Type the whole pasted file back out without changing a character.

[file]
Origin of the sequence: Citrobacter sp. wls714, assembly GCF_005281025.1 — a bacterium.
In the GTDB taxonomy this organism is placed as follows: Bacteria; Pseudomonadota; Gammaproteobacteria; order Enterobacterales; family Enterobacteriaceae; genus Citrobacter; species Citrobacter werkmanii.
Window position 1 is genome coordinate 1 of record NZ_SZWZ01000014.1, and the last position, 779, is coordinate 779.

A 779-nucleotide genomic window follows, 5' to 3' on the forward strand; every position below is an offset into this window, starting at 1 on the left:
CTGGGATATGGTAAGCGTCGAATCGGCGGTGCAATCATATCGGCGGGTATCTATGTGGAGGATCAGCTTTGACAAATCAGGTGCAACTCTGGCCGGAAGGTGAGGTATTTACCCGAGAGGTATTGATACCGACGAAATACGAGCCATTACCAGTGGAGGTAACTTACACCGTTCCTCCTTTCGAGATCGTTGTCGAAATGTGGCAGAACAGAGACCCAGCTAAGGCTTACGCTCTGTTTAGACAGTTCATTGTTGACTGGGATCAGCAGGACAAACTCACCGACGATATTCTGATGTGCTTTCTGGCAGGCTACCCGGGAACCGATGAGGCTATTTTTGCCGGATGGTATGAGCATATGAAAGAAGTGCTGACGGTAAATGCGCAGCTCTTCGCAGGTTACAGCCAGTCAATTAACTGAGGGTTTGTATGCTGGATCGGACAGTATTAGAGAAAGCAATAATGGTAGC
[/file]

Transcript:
Origin of the sequence: Citrobacter sp. wls714, assembly GCF_005281025.1 — a bacterium.
In the GTDB taxonomy this organism is placed as follows: Bacteria; Pseudomonadota; Gammaproteobacteria; order Enterobacterales; family Enterobacteriaceae; genus Citrobacter; species Citrobacter werkmanii.
Window position 1 is genome coordinate 1 of record NZ_SZWZ01000014.1, and the last position, 779, is coordinate 779.

A 779-nucleotide genomic window follows, 5' to 3' on the forward strand; every position below is an offset into this window, starting at 1 on the left:
CTGGGATATGGTAAGCGTCGAATCGGCGGTGCAATCATATCGGCGGGTATCTATGTGGAGGATCAGCTTTGACAAATCAGGTGCAACTCTGGCCGGAAGGTGAGGTATTTACCCGAGAGGTATTGATACCGACGAAATACGAGCCATTACCAGTGGAGGTAACTTACACCGTTCCTCCTTTCGAGATCGTTGTCGAAATGTGGCAGAACAGAGACCCAGCTAAGGCTTACGCTCTGTTTAGACAGTTCATTGTTGACTGGGATCAGCAGGACAAACTCACCGACGATATTCTGATGTGCTTTCTGGCAGGCTACCCGGGAACCGATGAGGCTATTTTTGCCGGATGGTATGAGCATATGAAAGAAGTGCTGACGGTAAATGCGCAGCTCTTCGCAGGTTACAGCCAGTCAATTAACTGAGGGTTTGTATGCTGGATCGGACAGTATTAGAGAAAGCAATAATGGTAGC